Mosaics from the Mausoleum of Galla Placidia

Photo courtesy of freshcreator on Flickr

Photo courtesy of freshcreator on Flickr

Photo courtesy of Jos van der Woude

Photo courtesy of Jos van der Woude

These mosaics can be found on the celing of the Mausoleum of Galla Placidia, in Ravenna, Italy. The building was constructed in 430 AD and was supposed to serve as the final resting place of Galla Placidia, daughter of Roman Emperor Theodosius. The mausoleum also has prominent mosaics featuring themes from Christianity, and the ones pictured are on less important parts of the walls and ceilings but they are the ones I chose to feature here because I am a fan of geometric designs, especially in terms of mosaics and I find these simply breathtaking.

As you may have guessed from the date and the mention of Christian imagery, these mosaics date back to the Byzantine Period. By then, mosaic is not really a new form of art, but the innovation during the Byzantine era comes with the introduction of glass thessera (mosaic cubes) as opposed to archaic stone ones. Another interesting point to note is that the gold parts of the mosaics are made of glass cube that were actually gilded, so this is not just the iridescent effect of the glass. You can find a lot of this trend illustrated in the auras of people represented on Byzantine mosaics, such as the mosaics of Emperor Justinian.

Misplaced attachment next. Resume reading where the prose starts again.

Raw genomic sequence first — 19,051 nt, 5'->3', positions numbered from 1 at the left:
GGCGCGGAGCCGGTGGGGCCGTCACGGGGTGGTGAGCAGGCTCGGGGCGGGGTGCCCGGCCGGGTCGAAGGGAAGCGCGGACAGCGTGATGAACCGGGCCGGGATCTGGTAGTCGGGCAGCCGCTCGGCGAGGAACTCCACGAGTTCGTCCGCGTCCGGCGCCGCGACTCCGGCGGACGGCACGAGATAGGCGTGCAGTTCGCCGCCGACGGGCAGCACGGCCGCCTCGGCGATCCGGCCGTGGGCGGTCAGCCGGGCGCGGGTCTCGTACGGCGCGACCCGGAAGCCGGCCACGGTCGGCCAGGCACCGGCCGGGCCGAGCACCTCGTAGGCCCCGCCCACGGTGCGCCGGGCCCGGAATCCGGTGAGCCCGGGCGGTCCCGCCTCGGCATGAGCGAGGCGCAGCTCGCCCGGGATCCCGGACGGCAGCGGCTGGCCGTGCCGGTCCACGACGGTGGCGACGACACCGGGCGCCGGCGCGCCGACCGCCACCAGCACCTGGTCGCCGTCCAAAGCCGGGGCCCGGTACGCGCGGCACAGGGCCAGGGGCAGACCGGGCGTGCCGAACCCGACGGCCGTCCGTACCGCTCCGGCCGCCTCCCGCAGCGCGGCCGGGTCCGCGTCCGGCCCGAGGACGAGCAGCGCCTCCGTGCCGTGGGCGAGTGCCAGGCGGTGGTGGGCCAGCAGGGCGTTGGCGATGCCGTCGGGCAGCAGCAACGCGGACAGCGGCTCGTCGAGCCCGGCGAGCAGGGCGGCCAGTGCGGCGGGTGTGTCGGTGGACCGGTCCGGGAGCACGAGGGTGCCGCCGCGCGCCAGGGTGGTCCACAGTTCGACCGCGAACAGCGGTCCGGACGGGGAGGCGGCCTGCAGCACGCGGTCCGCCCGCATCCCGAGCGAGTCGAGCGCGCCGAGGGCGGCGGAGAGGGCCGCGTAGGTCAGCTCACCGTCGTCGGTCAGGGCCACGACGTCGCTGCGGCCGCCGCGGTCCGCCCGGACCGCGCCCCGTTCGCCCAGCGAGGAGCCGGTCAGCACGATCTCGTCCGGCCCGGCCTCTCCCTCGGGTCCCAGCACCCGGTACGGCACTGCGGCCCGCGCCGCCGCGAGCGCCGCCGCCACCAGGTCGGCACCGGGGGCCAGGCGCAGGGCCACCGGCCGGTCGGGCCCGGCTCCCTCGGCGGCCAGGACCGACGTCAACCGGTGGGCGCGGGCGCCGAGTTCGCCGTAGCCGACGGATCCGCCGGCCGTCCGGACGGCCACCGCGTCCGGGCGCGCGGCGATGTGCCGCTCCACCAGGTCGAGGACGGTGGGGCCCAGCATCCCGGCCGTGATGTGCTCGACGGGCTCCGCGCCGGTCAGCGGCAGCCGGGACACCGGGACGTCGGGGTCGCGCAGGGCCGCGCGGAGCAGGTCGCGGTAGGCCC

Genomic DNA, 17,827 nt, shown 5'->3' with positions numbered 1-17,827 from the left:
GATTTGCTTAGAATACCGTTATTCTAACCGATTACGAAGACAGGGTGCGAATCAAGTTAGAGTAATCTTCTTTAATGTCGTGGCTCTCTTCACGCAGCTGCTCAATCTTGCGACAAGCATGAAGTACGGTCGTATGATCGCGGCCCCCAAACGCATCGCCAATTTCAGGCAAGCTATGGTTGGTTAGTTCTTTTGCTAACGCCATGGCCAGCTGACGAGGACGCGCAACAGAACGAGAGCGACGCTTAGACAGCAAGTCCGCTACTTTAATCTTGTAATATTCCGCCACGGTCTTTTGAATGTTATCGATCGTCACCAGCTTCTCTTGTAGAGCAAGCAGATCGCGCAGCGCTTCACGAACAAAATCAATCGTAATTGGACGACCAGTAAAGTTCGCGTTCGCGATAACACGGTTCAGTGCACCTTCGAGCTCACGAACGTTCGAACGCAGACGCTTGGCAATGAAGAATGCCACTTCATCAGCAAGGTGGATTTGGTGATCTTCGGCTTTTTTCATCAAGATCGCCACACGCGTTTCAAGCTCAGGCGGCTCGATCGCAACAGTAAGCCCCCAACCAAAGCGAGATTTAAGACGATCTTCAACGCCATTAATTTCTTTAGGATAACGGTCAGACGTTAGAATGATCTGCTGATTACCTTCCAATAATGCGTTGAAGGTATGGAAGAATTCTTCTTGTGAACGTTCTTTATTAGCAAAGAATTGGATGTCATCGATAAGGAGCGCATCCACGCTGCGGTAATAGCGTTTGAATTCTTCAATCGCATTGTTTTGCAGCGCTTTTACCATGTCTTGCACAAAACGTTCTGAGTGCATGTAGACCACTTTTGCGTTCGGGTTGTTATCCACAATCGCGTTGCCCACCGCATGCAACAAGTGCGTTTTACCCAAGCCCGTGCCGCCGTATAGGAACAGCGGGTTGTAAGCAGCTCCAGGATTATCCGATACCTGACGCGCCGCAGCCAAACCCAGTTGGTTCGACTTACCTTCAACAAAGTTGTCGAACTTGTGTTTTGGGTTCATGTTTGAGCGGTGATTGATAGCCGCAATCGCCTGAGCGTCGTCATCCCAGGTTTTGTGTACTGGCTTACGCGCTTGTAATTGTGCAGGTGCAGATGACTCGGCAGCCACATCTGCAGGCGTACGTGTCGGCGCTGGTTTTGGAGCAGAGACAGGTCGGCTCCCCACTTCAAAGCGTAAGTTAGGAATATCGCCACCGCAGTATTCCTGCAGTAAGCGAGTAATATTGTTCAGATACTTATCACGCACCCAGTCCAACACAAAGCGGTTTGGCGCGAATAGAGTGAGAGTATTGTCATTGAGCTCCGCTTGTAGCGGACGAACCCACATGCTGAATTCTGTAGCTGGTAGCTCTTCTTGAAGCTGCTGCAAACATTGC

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Crown of Recesvinto

Image courtesy of Spainculture

This crown is part of the treasure of Gurazzar, a collection of votive crowns and crosses dating back to the Visigoth period in Gurazzar, near Toledo, Spain. This particular piece is now exhibited at the National Archaeological Museum in Madrid and dates back to 663 A.D. It is made of gold,decorated with blue gemstones; and has letters spelling Recesvinto’s name hanging around the base of the crown. This is a testimony to the fact that he was the one who offered it to the church. The whole treasure shows the influence of Byzantine art on Spanish culture during the 7th century, and you can admire parts of it at the National Archaeological Museum in Madrid, the Royal Palace of Madrid, and the Cluny Museum in Paris.